Pack your own lunches and brew your own tea.
The average cost for lunch during a workday is between £5.00-£10.00 depending on what you buy and where you live. Multiplied by 5 and you could be looking at £50.00 a week. Multiply that by 52 weeks and it’s £2,600. Quite a lot for lunch, right? You can make fresh, delicious, healthy meals at home for a fraction of the price and take a travel mug with you with home-brewed tea or coffee which you can top up at work. I love my KeepCup and rarely go anywhere without it – they come in three sizes, too, and are the cork one I linked is eco-friendly, too!
Eliminate non-essential spending commitments.
My monthly standing order list looks a little like this:
- Mind Charity: £3.00
- Spotify: £9.99
- Audible: £7.99
- Amnesty International: £3.00
- Tailwind: £12.99
- Netflix: £8.99
- Water Aid: £3.00
How many things on this list could be easily eliminated that aren’t essential? Honestly, all of them. If you can afford to donate to charities then please do, but if the amount you’re giving is affecting your life then cancel and reinstate when you have the funds. While Netflix and Spotify are great, you can live without them. So cancel, cancel, cancel and put the extra money saved into a savings account.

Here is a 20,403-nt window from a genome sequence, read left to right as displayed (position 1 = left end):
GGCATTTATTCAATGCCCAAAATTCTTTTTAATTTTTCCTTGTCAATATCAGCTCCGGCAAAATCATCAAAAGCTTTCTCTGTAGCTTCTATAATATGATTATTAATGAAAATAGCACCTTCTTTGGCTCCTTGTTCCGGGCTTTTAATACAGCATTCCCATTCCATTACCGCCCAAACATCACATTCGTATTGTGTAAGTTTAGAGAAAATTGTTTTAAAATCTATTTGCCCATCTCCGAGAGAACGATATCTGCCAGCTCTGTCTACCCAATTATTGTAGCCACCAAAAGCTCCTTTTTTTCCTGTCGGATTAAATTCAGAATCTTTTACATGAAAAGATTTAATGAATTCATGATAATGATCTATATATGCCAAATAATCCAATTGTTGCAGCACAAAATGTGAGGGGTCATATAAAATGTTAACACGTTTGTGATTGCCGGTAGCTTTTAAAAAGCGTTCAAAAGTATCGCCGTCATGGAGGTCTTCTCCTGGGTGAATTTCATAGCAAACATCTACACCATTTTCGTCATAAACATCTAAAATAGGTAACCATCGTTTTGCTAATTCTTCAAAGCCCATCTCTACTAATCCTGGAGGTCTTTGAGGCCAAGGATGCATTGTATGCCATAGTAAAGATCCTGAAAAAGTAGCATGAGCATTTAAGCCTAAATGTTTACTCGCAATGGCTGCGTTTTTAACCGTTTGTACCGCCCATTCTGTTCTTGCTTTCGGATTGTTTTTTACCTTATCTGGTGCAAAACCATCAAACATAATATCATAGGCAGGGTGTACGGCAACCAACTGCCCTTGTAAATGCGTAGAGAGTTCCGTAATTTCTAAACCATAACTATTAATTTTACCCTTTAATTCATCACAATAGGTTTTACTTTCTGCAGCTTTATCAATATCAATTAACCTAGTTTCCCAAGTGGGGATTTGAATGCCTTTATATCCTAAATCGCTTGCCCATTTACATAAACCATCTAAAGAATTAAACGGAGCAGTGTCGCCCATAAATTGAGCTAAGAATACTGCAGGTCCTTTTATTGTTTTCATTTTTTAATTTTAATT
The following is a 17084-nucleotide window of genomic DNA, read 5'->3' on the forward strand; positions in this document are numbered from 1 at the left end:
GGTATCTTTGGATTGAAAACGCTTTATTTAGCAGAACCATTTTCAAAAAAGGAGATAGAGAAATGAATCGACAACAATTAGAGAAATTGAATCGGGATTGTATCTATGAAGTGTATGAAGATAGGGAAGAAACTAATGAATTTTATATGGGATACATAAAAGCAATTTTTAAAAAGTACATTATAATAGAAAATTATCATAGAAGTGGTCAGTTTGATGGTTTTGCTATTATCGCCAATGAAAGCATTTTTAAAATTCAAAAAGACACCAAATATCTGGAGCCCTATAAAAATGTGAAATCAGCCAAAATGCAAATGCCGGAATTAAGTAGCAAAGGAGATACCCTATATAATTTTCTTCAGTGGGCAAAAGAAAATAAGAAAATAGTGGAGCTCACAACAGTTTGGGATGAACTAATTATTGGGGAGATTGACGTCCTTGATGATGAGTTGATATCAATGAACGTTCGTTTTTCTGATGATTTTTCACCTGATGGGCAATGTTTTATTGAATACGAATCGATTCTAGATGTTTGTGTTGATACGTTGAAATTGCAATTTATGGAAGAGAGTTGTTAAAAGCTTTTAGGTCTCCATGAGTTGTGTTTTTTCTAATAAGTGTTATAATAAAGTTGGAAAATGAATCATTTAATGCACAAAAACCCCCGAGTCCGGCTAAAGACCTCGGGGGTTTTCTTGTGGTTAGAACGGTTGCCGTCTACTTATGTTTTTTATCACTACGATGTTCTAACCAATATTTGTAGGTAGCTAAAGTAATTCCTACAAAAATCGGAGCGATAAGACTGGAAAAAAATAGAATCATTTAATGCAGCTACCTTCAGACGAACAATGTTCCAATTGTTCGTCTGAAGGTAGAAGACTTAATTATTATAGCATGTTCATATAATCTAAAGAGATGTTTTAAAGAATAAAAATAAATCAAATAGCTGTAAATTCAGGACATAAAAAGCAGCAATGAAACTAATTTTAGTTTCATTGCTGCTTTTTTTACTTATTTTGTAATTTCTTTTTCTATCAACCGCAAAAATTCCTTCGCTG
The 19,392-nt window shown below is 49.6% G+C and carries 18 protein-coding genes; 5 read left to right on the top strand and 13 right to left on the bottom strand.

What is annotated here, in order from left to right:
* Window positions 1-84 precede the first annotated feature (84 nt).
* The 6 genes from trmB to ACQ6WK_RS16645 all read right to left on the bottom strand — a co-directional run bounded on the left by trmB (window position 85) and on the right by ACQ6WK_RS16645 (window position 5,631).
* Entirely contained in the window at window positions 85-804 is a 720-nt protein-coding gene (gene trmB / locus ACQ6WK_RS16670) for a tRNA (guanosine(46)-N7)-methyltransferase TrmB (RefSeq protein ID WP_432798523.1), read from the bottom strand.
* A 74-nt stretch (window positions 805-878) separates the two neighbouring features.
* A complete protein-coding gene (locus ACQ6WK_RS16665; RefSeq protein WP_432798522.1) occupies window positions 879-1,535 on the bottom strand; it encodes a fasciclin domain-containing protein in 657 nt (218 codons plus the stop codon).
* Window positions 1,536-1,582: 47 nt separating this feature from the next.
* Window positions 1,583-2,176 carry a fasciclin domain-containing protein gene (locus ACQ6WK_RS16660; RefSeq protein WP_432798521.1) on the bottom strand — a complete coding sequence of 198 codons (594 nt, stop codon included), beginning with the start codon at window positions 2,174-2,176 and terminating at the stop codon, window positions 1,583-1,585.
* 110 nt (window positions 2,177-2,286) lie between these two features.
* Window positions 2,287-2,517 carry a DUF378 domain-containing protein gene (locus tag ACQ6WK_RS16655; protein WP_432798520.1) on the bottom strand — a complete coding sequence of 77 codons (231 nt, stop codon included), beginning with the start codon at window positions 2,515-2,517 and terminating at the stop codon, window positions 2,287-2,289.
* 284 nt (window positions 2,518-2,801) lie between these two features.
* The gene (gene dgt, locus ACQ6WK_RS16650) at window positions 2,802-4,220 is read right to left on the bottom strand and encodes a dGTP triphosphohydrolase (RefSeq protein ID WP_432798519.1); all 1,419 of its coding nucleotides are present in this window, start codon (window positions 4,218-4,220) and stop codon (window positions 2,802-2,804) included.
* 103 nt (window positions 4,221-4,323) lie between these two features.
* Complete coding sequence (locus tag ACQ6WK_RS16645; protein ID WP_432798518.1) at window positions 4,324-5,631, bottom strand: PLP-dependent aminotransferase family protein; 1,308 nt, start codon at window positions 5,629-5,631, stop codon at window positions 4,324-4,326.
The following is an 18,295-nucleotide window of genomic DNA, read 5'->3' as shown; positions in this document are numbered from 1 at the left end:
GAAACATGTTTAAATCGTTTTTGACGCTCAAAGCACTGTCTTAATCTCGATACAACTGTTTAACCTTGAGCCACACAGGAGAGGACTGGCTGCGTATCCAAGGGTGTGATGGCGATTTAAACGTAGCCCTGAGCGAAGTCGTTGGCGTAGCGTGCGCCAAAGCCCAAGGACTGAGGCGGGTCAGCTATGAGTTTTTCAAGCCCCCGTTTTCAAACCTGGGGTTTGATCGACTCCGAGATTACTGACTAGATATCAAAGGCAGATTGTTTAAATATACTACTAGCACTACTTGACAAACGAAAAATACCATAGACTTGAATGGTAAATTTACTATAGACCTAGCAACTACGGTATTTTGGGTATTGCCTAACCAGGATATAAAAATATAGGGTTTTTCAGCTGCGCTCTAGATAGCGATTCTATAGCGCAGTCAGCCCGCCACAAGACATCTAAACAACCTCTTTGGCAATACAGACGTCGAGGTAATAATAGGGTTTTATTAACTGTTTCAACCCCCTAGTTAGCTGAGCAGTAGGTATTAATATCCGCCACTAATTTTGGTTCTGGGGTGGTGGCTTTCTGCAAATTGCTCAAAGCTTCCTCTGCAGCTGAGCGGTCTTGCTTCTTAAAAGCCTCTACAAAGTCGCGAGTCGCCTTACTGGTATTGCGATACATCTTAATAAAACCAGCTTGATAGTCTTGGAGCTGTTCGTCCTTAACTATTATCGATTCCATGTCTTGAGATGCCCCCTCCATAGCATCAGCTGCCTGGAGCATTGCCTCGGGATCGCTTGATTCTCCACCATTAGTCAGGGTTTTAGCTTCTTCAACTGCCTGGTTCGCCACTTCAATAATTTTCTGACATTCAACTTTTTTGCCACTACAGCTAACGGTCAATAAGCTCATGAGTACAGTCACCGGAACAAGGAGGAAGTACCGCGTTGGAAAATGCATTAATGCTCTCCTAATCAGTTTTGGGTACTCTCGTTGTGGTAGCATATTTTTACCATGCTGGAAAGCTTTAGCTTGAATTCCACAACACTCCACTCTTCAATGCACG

Martin Lewis is a superhero.
Seriously, sign yourself up to Money Saving Expert and watch the tips roll in. Martin is an experienced financial expert and his tips are priceless – my mum got me into his website years ago and I’ve never looked back. His emails always contain very valid and up-to-date financial advice and you can really save yourself some pennies.You can compare energy prices, download vouchers, and find out how to get extra clubcard points when you shop. Brilliant!